This term I lifted from Ton Zylstra—what is my strategy
to comb through the gigs and gigs of input I can plug
myself into on the Web? My aim here is
to keep my finger on the pulse of individual personal
activity on the unwalled Web, so my infostrat is mainly about
attempting to track and discover thousands of people.
But Ton also includes: deciding what
and how to bookmark or archive stuff, sorting through
conflicting news stories and accusations, and alternating
“periods of discovery with periods of digesting and
In a way, the effort is to establish a personal internal
algorithm to help the Web survive—the infostrat. This
But, first, is tracking thousands of people a worthwile
effort? Doesn’t that just lead to a large, thin layer of
links for people that you really don’t know much about?
(And, thus, leading to the same kind of linkblogs that
we’ve seen over the years, which chase one novelty after
another—a giant conveyor belt that just rolls by?)
A useful method all through human evolution is expanding your range of
interactions by off-loading things to your environment,
and so diminishing the
amount of information you have to remember or handle at the same time.
Much like a traveller who wants to see the world, experience cuisine and
stand in front of important paintings—I want to find all kinds of people and
see if we can talk and get along and work together even. I know it’s probably not
possible to have 1,000 deep relationships. It’s sick to even discuss numbers in
this way. The only reason I say ‘thousands’ is to open myself up from my old
way—which I felt was to have only a handful of close friends. But now I am
wondering what is possible.
So now, with my aim quite clear, I think of the tools. Inately, I feel that
simple and obvious tools are best. This is a reaction to the inscrutable
algorithms we see on the social networks. If I don’t understand the workings of
the algorithm, then it is arbitrary to me. However, I know that I will need
some complexity—I already find usefulness in crafting detailed tag queries
Tools are tools because they provide agency, they let us do things that would
otherwise be harder or impossible. Tools are tools because they provide reach,
as extensions of our physical presence, not just across space but also across
time. For a very long time I have been convinced that tools need to be smaller
than us, otherwise they’re not tools of real value.
So what does it mean for tech to be ‘small’? From the essay “Small Tech
Provides Agency, Big Tech Takes It
Technology to provide us with agency needs to be not just small, but smaller
than us, i.e. within the scope of control of the group of people deploying a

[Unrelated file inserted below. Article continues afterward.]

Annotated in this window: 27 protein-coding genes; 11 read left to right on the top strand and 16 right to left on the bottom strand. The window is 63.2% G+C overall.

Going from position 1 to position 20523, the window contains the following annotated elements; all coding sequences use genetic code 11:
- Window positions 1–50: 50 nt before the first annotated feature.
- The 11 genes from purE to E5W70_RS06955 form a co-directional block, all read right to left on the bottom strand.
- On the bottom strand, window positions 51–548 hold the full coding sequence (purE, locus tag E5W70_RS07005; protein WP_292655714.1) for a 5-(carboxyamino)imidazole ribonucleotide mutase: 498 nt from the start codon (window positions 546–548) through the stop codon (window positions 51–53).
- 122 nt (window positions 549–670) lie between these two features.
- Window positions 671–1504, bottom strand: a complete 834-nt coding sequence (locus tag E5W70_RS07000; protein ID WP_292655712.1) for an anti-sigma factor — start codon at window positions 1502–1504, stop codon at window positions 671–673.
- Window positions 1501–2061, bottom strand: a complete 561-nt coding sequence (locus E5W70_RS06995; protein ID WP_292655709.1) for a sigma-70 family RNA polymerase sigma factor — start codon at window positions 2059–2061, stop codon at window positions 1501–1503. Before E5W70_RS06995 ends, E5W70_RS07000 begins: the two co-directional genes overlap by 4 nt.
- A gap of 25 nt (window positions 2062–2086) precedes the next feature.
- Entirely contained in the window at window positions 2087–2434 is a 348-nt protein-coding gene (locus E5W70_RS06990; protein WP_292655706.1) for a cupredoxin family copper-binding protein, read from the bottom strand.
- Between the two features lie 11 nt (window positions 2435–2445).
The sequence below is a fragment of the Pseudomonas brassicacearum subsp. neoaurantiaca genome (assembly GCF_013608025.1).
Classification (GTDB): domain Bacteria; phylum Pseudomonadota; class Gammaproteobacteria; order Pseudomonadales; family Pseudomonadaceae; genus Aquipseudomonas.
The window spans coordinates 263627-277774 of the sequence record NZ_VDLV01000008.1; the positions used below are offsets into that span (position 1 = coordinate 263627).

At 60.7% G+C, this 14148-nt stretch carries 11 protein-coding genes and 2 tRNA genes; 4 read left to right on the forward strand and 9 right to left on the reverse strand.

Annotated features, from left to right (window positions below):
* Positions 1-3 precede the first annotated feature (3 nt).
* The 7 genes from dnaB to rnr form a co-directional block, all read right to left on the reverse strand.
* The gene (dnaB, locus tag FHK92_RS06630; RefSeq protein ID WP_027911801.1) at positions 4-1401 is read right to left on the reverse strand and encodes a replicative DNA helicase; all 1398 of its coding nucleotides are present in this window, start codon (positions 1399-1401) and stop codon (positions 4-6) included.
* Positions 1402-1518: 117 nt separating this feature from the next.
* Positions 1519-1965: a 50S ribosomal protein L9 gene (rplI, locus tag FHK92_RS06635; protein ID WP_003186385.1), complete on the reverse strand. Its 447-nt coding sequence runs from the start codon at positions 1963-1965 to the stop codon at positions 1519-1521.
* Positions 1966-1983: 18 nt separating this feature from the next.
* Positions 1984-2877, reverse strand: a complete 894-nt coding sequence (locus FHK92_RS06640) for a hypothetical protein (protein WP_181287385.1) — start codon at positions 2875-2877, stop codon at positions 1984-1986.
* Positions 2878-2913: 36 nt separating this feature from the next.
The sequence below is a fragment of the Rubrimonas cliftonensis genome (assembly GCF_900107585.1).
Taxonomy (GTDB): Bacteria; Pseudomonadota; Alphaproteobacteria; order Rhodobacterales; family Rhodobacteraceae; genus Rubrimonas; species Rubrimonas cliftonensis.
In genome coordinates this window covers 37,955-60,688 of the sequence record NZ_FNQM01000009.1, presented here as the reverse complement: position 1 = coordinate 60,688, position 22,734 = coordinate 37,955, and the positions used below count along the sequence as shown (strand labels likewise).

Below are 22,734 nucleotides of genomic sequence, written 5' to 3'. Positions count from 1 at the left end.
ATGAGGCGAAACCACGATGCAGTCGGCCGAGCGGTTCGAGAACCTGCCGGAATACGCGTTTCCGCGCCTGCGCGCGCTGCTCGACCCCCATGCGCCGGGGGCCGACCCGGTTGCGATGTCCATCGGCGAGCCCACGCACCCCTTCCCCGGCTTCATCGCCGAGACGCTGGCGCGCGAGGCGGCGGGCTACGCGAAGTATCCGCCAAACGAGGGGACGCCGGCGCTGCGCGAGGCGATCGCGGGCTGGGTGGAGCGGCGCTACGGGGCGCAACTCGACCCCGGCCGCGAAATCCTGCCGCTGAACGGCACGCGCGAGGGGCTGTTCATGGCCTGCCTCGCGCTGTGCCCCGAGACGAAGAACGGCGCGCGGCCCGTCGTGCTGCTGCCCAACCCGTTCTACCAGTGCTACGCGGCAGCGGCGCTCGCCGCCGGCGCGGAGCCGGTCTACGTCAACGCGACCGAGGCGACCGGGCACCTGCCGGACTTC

technology or method.
An example is given: ‘Facebook groups are failed tools, because someone outside
those groups controls the off-switch.’ This is a useful distinction—the tool
needn’t necessarily be small in purpose. But it must be entirely within your
control—or the group’s control. Another example: ‘Like the thermometer in my
garden that tells me the temperature, but has additional value in a network of
thermometers mapping my city’s microclimates.’
Ton has a very good summary of
(a way of thinking through the purpose of the tool) and Aral Balkan has a list
of criteria for ‘small tech’ that
I think I agree with.
Now, given the goal of “find the
others”—here is my cheat sheet
- My tools must aid both discovery and digestion. (I sound like a velociraptor
- Specialized ‘digestion’ tools: RSS reader, familiar ‘planets’ like Indienews
- Specialized ‘discovery’ tools: search engines, crawlers, directories.
- Do I use my feeds as a starting point? Search engines and crawlers could
begin there. “Here is a big list of newly discovered items among the places
- It’s also very important to get outside that. My instincts say that this is
the place for ingenuity, following random epiphanies and trying unknown tools
and networks, to see what shakes out.
- Encouraging the development of directories. Once a new directory emerges,
there is suddenly an expansion in reach for ‘discovery’.
- ‘Blogs’/‘wikis’ are a good tool for both, because they network the discovery
and digestion process. This is already collaborative.
- How does this improve in 2019? Well, for now, by using a hybrid blog and
wiki—to combine the reverse chronological order of a blog with the
information storehouse of a wiki. (Hypertexting)
- Right now there are stark lines between text, audio and video. Do the lines
blur somewhere? I’m far from knowing how this media comes into play.
Of course, there are people everywhere and I could spend all day on Instagram.
But I find that unsatisfying—I hate scrolling news feeds. These are not ‘small
tech’—perhaps the interface might be, but the algorithm and the network is
not. I wonder to what extent the corpypastas (or CorpASAs) limit the infostrat.
Conversation is a sacrament.